Los Angeles Soccer: Eddie Soto
UCLA lost an assistant coach Friday when Kenny Arena, the son of Galaxy coach Bruce Arena, was hired as Florida International University's men's soccer head coach.
Arena, 31, also was coaching in the Galaxy's youth academy and guided its under-16 team to the U.S. Soccer Development Academy U-15/16 national championship last summer.
The former defender starred at the University of Virginia and played in Major League Soccer for the MetroStars (now the New York Red Bulls) and D.C. United. He was part of former Galaxy midfielder Jorge Salcedo's staff at UCLA the past four years, helping the Bruins to three conference titles and a NCAA College Cup final four berth last fall. He previously was on staffs at Virginia and George Mason.
Arena replaces Munga Eketebi, who was 27-51-9 in five seasons as Miami-based FIU's head coach. The Golden Panthers were 5-8-2 last year.
Salcedo, a former UCLA standout, and assistant coach Eddie Soto, a former MLS forward who starred at Cal State Fullerton, were childhood friends and teammates from Cerritos. Soto is head coach of the Galaxy Academy's U-18 team.
LOS ANGELES -- Chandler Hoffman was heading home to Birmingham, and he was bringing a couple dozen of his best college buddies with him.
They hope to return to L.A. with an NCAA trophy.
Hoffman, a sure-to-be All-American striker, leads UCLA into this weekend's College Cup men's soccer final four in Hoover, Ala., where the Bruins figure to be a fan favorite, with all of his family and friends filling seats.
“Man, my phone has been blowing up. Facebook has been blowing up,” Hoffman said as the Bruins prepared for Friday night's semifinal showdown with top-seeded North Carolina. “Everyone's excited to come out. It should be like a home game for UCLA.”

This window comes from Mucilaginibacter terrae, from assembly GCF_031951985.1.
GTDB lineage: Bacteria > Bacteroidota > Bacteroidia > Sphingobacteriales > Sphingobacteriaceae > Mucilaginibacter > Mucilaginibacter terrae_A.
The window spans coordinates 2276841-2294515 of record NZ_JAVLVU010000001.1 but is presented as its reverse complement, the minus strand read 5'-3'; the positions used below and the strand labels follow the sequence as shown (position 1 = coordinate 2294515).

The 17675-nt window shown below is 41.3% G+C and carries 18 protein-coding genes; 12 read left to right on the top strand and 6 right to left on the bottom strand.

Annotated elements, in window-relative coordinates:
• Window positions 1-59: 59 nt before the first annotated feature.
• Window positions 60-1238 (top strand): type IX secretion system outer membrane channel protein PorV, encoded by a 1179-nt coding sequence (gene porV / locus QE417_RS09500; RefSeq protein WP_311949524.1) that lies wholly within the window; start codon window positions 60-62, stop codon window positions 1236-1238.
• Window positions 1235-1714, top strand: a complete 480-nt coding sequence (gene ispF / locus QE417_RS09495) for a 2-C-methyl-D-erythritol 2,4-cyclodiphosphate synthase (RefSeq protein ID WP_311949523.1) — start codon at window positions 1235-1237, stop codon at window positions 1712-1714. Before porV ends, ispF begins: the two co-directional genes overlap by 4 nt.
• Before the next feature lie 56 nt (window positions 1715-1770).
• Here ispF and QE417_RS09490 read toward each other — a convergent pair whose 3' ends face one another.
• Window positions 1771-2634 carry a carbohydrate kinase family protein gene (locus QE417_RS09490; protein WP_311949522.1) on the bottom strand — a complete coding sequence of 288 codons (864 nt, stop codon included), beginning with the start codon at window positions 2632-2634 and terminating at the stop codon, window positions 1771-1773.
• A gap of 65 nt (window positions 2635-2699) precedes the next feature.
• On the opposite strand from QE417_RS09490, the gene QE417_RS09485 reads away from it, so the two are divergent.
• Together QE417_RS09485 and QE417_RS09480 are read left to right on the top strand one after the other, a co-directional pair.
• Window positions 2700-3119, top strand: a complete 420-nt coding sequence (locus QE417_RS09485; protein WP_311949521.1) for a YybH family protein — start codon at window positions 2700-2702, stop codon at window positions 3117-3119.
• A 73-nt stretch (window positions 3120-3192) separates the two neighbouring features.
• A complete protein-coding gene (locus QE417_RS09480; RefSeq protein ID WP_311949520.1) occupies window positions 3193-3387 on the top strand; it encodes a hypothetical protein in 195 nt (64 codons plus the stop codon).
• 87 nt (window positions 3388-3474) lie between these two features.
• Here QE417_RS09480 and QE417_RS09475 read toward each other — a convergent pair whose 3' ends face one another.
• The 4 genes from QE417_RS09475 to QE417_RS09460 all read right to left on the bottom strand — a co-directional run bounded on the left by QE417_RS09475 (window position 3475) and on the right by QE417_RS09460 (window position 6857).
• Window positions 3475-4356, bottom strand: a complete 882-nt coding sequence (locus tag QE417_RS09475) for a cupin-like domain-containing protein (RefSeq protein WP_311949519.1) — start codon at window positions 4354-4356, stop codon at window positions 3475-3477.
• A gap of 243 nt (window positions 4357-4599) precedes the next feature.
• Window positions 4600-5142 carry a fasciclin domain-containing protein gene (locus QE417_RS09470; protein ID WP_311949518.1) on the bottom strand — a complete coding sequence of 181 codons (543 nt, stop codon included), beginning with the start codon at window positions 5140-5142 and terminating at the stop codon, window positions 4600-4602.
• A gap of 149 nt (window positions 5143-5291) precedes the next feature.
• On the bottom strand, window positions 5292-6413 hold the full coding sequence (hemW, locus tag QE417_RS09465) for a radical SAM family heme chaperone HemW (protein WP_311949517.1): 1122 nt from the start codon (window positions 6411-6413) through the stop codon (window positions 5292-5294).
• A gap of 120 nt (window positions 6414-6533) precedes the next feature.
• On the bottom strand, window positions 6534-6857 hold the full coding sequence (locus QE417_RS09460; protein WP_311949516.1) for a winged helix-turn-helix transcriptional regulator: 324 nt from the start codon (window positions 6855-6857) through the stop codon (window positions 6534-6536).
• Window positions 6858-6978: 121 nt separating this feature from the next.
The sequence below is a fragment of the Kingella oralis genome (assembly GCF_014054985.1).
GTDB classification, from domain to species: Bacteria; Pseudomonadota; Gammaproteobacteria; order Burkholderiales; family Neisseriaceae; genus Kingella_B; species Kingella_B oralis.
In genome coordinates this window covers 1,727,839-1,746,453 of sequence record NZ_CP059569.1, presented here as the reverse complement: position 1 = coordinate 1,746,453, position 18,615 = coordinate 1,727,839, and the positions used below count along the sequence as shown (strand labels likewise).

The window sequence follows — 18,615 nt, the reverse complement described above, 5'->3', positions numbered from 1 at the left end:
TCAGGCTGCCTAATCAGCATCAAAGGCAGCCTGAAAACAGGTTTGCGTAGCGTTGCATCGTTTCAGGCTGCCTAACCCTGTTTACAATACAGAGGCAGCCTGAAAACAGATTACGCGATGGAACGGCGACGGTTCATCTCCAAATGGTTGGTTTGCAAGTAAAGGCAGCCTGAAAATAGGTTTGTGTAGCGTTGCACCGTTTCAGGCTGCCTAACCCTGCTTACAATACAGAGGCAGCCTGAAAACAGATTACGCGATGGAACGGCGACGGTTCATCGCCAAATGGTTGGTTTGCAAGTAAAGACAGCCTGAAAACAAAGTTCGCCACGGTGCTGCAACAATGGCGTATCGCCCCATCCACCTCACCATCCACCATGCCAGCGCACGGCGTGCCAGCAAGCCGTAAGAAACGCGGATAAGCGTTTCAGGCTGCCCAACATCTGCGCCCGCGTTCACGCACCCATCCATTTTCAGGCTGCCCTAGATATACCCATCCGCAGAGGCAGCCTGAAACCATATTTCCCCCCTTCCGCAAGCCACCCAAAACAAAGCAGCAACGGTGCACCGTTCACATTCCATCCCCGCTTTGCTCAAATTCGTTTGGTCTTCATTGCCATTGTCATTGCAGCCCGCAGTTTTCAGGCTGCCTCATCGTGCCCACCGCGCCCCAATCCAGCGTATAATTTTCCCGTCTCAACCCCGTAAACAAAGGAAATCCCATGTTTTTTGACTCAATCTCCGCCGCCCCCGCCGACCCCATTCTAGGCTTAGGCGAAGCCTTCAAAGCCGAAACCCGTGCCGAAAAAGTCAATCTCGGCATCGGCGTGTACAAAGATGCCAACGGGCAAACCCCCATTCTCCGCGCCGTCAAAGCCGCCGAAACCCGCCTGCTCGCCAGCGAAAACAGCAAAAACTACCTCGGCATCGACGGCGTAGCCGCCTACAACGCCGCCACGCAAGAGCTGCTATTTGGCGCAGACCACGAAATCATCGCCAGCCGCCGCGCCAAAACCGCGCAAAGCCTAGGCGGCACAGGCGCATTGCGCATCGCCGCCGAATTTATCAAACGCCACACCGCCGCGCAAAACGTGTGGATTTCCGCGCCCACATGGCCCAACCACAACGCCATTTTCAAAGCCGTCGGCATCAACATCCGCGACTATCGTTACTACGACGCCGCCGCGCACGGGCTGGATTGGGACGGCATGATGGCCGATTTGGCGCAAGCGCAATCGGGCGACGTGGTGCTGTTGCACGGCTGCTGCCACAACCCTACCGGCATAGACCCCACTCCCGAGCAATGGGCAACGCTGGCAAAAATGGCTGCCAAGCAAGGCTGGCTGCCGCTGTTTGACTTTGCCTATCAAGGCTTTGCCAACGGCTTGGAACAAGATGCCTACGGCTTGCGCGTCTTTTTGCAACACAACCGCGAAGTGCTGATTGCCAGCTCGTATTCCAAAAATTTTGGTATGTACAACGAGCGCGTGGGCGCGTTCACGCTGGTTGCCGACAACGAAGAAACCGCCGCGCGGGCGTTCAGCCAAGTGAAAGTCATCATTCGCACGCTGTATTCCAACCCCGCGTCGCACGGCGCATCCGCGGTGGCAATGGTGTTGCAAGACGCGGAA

This is what Hoffman has envisioned since word arrived earlier this year that the College Cup would be played in Birmingham's suburbs. Now that it's here -- and the Bruins are there -- he can barely contain his excitement.
“I'm so waiting for someone to pinch me and wake up,” he said. “It just feels like a dream.”
That dream comes true if UCLA (18-4-1) overcomes the Tar Heels (20-2-2), then knocks off second-seeded Creighton (21-2-0) or Charlotte (16-4-3) in Sunday's final. It would be the fifth NCAA men's soccer title in school history, and it would fulfill Jorge Salcedo's dream, too.
The Bruins' head coach has been part of three UCLA titles -- as a ballboy in 1985, a freshman midfielder in 1990 and an assistant coach in 2002 -- and came close to winning another in his third season in charge of the program.
“It would mean so much,” said Salcedo, who played for four Major League Soccer clubs, including the Galaxy, and Morelia in Mexico. “I quietly always hope that it's going to happen, and now, once again, we have another chance. The loss [to UC Santa Barbara in the final] in 2006 left a bitter taste in my mouth, because we were a good team back then, I think ready to win a championship. But I think we're even more ready now as a program to win one.”
The Bruins have ample talent, extraordinary depth -- especially in attack -- and solid upperclass leadership, and there's that destiny thing at work, too. At least Hoffman believes so.